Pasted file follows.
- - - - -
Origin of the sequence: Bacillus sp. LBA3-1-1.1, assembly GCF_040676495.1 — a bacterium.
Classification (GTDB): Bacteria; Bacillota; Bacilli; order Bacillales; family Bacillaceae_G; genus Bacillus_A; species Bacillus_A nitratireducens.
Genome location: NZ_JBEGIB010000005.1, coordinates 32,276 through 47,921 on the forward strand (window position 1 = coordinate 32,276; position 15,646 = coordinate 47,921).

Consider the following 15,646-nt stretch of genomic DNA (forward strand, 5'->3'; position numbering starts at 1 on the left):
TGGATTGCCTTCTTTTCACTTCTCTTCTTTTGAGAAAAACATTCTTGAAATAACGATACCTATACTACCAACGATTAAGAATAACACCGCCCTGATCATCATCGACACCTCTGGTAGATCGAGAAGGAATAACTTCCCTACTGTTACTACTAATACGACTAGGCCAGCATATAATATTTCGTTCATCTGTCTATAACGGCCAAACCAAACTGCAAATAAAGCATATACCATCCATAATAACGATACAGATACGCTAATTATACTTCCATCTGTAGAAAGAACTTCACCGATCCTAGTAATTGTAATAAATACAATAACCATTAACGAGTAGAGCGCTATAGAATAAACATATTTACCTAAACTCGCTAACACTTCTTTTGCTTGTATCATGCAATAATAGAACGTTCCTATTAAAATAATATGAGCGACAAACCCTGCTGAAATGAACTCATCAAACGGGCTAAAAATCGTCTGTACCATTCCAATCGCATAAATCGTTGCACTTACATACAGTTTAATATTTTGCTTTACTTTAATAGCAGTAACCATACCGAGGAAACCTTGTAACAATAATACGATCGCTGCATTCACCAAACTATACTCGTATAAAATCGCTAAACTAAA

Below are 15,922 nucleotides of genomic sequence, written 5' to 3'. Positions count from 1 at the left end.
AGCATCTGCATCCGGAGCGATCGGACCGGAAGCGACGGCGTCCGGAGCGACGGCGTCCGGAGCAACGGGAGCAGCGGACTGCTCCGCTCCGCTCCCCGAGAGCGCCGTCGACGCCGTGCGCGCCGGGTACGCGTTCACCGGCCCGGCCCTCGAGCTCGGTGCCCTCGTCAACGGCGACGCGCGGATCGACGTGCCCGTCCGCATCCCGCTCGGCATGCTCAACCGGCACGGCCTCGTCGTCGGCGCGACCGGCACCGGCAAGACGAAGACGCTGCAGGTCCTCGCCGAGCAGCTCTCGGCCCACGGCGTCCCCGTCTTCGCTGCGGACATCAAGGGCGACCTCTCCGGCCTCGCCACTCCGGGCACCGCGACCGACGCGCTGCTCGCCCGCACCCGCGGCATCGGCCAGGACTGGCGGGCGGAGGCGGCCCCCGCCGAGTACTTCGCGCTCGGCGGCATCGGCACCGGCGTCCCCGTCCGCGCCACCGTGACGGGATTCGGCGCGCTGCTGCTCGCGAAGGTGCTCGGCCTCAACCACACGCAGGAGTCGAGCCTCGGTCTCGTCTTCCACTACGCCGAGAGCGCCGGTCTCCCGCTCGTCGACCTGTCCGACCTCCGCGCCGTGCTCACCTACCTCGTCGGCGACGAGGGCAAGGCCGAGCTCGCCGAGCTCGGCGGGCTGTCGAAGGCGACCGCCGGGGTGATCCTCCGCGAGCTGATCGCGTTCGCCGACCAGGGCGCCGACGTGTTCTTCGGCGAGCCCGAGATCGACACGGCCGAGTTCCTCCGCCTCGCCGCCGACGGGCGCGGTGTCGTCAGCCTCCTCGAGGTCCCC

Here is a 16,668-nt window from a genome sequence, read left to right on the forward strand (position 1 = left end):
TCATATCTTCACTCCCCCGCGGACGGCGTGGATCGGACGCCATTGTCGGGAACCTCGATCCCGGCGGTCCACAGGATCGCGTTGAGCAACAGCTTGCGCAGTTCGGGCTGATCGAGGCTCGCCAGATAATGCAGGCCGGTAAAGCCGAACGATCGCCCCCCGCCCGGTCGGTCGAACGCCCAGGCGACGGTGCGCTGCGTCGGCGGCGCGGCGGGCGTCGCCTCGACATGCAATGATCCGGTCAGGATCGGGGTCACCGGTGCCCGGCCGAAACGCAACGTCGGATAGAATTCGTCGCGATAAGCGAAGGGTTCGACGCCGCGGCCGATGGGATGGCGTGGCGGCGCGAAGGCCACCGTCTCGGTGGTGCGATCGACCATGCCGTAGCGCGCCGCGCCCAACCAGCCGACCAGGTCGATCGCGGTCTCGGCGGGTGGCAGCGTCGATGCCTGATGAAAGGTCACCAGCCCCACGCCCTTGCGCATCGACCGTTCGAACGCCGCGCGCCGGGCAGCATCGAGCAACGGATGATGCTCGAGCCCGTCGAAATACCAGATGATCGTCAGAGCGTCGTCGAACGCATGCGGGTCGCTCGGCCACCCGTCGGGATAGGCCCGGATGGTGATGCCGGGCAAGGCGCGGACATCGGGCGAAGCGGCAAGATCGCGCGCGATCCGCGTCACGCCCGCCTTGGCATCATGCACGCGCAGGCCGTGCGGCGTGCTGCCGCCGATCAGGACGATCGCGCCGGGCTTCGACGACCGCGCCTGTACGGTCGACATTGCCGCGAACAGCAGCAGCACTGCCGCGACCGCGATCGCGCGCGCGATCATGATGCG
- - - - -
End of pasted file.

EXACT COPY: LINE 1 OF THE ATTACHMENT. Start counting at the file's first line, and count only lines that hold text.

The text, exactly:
Origin of the sequence: Bacillus sp. LBA3-1-1.1, assembly GCF_040676495.1 — a bacterium.